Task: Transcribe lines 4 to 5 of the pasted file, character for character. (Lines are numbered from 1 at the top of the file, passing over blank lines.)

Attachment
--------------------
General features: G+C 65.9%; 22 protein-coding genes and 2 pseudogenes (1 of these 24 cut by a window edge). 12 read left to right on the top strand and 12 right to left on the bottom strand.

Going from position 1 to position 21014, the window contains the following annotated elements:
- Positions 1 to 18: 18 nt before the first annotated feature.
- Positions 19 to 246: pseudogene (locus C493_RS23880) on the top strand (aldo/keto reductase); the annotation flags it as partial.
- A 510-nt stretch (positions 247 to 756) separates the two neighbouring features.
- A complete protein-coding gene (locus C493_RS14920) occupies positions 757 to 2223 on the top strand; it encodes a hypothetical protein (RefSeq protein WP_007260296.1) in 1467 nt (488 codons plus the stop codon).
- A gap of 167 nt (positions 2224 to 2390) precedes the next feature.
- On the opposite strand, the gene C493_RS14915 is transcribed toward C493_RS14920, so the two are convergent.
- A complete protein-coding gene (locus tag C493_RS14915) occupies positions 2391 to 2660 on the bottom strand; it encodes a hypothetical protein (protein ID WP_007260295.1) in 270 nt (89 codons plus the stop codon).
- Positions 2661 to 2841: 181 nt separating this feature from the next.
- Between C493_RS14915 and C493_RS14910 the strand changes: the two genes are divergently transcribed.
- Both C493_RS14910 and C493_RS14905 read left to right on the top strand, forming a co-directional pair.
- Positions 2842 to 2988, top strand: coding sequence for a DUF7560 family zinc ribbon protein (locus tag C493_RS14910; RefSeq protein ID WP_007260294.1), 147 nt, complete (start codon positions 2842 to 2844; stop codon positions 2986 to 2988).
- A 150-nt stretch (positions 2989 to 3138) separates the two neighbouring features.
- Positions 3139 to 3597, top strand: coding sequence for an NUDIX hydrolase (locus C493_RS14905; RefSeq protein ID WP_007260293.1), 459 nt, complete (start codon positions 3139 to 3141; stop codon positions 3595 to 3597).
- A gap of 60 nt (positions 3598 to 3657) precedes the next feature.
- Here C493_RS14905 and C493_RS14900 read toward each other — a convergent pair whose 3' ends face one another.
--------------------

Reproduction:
- Positions 19 to 246: pseudogene (locus C493_RS23880) on the top strand (aldo/keto reductase); the annotation flags it as partial.
- A 510-nt stretch (positions 247 to 756) separates the two neighbouring features.